LADY LUCK AND THE LAW
Gambling in the U.S. extends from the cellars of the underworld to the penthouses of the wealthy, touching on its way the tenement, the middle-class home, the police precinct, legislative halls and political clubs. It is operated by syndicates whose personnel includes the same types that became millionaires when Americans thought they could legislate alcohol out of the appetite.
In an enlightening special report in The Nation, Milton R. Wessel, head of the short-lived U.S. Attorney General's Special Group on Organized Crime, "conservatively" estimates that the American public now spends $47 billion a year on illegal gambling alone—"a figure bigger than the national defense budget." Organized crime takes out of this enormous handle a gross profit of $9 billion and pays police and politicians $4.5 billion for protection. All judicial authorities agree that this revenue not only finances good living for bad men but also provides the capital for a variety of crimes.
Although the policy game is a major source of illegal gambling profit, betting on sports is, perhaps, the largest in revenue and public interest. Estes Kefauver's Senate subcommittee will be concerned with certain phases of sports gambling when it reconvenes in December. We hope this committee and other legislative inquiries will at least turn a bright light on criminal control of gambling and its intrusions in sport. Light will help, but more is needed. Wessel proposed an Office on Syndicated Crime within the Department of Justice. He was ignored. He now suggests that the President appoint a U.S. Attorney-at-Large for a continuing war on syndicated crime.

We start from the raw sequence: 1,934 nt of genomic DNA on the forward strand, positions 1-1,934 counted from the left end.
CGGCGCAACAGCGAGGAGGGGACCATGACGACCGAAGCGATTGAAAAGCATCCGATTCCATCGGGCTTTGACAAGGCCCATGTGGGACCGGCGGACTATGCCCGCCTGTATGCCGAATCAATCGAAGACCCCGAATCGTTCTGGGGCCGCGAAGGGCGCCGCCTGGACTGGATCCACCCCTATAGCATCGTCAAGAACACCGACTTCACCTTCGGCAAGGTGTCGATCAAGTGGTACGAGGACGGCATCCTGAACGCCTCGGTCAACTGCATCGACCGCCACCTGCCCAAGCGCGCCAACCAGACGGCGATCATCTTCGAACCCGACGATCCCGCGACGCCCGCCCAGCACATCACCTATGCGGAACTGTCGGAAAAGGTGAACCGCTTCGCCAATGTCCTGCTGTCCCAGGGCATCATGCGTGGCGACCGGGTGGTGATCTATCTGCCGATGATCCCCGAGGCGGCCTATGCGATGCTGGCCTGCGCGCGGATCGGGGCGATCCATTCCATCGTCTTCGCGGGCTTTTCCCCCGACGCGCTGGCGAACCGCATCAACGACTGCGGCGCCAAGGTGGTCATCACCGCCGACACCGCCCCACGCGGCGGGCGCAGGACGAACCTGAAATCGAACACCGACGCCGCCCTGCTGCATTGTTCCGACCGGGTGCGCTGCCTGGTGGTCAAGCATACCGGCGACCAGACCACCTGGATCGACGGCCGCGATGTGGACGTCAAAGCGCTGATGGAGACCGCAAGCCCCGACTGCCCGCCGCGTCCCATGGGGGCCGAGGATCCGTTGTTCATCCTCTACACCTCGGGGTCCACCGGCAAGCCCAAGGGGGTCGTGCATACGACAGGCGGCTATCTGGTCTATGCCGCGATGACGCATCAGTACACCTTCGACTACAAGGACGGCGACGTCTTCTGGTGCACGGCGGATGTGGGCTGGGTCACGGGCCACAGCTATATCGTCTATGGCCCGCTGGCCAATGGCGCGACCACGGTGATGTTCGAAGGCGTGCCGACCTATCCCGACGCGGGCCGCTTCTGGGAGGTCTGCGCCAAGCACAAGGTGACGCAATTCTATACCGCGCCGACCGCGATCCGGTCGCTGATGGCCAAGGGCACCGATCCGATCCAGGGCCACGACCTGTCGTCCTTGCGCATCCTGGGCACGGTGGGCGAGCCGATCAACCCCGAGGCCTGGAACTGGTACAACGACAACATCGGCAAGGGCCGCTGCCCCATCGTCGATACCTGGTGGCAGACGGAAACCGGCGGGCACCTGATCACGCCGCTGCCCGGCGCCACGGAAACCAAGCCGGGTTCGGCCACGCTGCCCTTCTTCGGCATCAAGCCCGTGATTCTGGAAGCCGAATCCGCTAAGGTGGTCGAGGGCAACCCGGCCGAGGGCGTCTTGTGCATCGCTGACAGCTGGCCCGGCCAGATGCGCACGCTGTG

We agree with Wessel that laws should be enforced, but we also say it is the responsibility of legislators to make sensible and enforceable laws. A good many public officials "drink wet and vote dry" on gambling, just as their predecessors quite literally did in the dark days of Prohibition. They are, for the most part, fearful of a minority that holds any form of gambling to be evil. We recognize, but do not endorse, that point of view. We do not see how any man who is accustomed to taking the calculated risks inherent in a free society—and not necessarily with his money—can totally subscribe to it.
As long as gambling is outlawed it will remain in the control of criminals. Parallel with the enforcement of laws against gambling excesses and vicious types of exploitation of public naiveté we believe that some legal, honest and restrained gambling not only is possible but desirable.
Jamin, the champion French trotter who loved artichokes, earned a warm place in sportsmen's affections last year when he won the first International Trot in New York. Back in Europe in the spring and summer of this year Jamin suffered defeats and went lame. Nevertheless, he was brought here again this fall to compete in two "internationals." His dismal performances in the October 11 race and in the one last week at Yonkers Raceway confirmed expert opinion that the horse is far below his form. His very presence at Yonkers Raceway was enough to attract thousands of dollars—and thousands of enthusiastic fans who were not told that the champ was in no shape to win.
Mme. Olry-Roederer, of the French champagne family, is reported to be considering a deal for Jamin with an American syndicate; it may have been calculated that the horse's "exposure," as the publicity men call it, would help the deal. In view of Jamin's poor display, this may turn out to have been a major miscalculation.
But what concerns us is that a famous horse has been made to compete in widely publicized races when he was plainly unfit to do so. This is unfair to spectators and bettors. It demeans the horse and adds nothing to the stature of those who manage him or of harness racing.